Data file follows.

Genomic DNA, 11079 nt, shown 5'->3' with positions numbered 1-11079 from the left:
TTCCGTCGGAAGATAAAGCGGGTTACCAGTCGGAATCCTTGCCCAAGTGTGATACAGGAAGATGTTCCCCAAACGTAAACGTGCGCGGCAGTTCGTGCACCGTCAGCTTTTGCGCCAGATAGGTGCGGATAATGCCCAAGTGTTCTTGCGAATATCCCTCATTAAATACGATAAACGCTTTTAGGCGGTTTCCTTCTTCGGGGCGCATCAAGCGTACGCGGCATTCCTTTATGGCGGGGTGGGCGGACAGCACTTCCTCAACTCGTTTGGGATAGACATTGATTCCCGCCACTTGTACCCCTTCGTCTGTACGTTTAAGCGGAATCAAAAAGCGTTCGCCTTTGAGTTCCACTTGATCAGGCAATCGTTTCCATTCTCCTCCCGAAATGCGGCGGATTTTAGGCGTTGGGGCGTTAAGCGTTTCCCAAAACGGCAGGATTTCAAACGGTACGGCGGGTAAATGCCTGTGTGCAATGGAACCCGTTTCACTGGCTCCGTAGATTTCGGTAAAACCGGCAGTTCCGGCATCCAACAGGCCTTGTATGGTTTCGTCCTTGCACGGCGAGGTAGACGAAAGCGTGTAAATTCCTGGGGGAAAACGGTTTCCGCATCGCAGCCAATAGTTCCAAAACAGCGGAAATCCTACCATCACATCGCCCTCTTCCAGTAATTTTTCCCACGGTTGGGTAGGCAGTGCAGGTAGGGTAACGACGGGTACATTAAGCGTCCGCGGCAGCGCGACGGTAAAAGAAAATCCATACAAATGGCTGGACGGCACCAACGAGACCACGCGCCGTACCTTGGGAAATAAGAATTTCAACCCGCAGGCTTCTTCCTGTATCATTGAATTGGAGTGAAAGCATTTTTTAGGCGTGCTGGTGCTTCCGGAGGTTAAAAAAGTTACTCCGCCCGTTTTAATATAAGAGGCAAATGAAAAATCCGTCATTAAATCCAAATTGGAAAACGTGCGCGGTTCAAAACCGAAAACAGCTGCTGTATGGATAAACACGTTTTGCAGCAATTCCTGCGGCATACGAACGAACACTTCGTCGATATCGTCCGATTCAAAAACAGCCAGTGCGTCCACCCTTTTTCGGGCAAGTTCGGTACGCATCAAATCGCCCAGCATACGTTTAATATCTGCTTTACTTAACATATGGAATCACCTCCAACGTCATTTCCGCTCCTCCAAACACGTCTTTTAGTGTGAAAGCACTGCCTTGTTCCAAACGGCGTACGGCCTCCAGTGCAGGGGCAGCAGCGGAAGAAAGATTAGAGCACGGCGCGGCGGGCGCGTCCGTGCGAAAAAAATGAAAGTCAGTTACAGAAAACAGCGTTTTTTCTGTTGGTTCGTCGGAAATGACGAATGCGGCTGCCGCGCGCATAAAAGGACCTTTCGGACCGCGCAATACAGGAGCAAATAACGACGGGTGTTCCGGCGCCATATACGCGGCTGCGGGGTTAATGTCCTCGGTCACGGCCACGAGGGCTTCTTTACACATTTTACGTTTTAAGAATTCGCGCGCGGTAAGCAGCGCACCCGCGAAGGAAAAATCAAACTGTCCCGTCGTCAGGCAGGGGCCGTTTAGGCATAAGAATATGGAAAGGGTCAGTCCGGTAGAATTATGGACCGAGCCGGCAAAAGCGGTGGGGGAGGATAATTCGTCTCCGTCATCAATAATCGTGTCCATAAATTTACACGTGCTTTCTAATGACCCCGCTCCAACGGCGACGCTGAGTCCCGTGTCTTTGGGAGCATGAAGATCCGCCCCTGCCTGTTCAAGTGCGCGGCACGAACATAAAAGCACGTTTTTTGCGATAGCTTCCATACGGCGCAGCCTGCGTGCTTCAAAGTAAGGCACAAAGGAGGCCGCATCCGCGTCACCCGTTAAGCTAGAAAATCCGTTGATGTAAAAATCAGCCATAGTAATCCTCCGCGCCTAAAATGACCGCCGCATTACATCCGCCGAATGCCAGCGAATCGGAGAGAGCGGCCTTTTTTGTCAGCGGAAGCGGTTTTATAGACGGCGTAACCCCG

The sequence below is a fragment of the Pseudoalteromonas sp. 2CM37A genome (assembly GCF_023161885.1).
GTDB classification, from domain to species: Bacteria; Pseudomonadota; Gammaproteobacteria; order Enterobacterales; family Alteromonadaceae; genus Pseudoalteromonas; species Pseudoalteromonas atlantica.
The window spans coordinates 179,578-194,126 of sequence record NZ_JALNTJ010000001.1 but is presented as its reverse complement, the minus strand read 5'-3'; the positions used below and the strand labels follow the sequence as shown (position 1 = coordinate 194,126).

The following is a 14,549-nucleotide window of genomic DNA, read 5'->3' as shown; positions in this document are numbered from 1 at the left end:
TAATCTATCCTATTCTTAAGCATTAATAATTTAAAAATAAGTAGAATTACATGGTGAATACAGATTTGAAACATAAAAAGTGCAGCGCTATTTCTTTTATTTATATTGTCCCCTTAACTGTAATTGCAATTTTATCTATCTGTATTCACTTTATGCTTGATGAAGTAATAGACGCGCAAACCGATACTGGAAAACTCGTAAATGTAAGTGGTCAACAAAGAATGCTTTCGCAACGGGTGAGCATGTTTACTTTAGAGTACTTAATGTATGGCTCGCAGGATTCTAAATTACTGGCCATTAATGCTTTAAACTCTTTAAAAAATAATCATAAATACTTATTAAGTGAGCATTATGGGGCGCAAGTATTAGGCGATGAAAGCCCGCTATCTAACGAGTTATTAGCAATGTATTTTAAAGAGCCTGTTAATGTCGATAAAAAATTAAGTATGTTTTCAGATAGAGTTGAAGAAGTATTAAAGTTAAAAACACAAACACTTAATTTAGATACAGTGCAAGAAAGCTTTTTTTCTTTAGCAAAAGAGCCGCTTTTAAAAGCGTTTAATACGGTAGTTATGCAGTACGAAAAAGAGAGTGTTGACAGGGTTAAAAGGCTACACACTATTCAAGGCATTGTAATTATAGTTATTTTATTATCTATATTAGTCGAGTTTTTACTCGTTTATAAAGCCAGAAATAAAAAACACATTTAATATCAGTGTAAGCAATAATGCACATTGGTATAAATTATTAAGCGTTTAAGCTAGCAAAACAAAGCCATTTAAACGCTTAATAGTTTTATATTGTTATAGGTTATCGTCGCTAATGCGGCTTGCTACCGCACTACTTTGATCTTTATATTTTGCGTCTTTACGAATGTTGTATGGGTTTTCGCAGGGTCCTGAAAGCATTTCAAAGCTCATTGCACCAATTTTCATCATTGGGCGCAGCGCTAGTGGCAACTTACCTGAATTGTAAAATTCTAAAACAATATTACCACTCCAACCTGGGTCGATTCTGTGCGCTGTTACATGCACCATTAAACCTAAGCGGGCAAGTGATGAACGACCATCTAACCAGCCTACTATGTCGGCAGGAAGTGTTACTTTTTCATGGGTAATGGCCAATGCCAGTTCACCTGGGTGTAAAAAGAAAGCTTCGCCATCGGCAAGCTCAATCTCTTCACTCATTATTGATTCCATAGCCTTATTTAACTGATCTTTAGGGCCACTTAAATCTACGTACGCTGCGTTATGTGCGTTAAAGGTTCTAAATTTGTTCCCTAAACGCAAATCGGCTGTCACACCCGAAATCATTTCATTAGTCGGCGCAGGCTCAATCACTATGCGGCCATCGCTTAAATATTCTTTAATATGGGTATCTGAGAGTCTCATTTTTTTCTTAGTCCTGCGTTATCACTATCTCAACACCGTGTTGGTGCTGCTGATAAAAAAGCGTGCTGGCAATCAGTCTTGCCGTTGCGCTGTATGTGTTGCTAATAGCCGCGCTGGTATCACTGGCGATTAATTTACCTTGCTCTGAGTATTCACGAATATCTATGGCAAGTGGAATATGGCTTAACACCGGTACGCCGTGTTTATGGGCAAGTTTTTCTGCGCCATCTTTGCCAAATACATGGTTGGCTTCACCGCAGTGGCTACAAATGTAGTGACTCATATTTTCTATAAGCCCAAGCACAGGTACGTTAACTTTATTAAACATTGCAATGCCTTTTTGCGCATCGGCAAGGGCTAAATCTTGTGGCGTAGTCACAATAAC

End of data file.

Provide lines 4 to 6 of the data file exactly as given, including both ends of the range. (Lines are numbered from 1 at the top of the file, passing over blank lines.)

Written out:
GTDB classification, from domain to species: Bacteria; Pseudomonadota; Gammaproteobacteria; order Enterobacterales; family Alteromonadaceae; genus Pseudoalteromonas; species Pseudoalteromonas atlantica.
The window spans coordinates 179,578-194,126 of sequence record NZ_JALNTJ010000001.1 but is presented as its reverse complement, the minus strand read 5'-3'; the positions used below and the strand labels follow the sequence as shown (position 1 = coordinate 194,126).

The following is a 14,549-nucleotide window of genomic DNA, read 5'->3' as shown; positions in this document are numbered from 1 at the left end: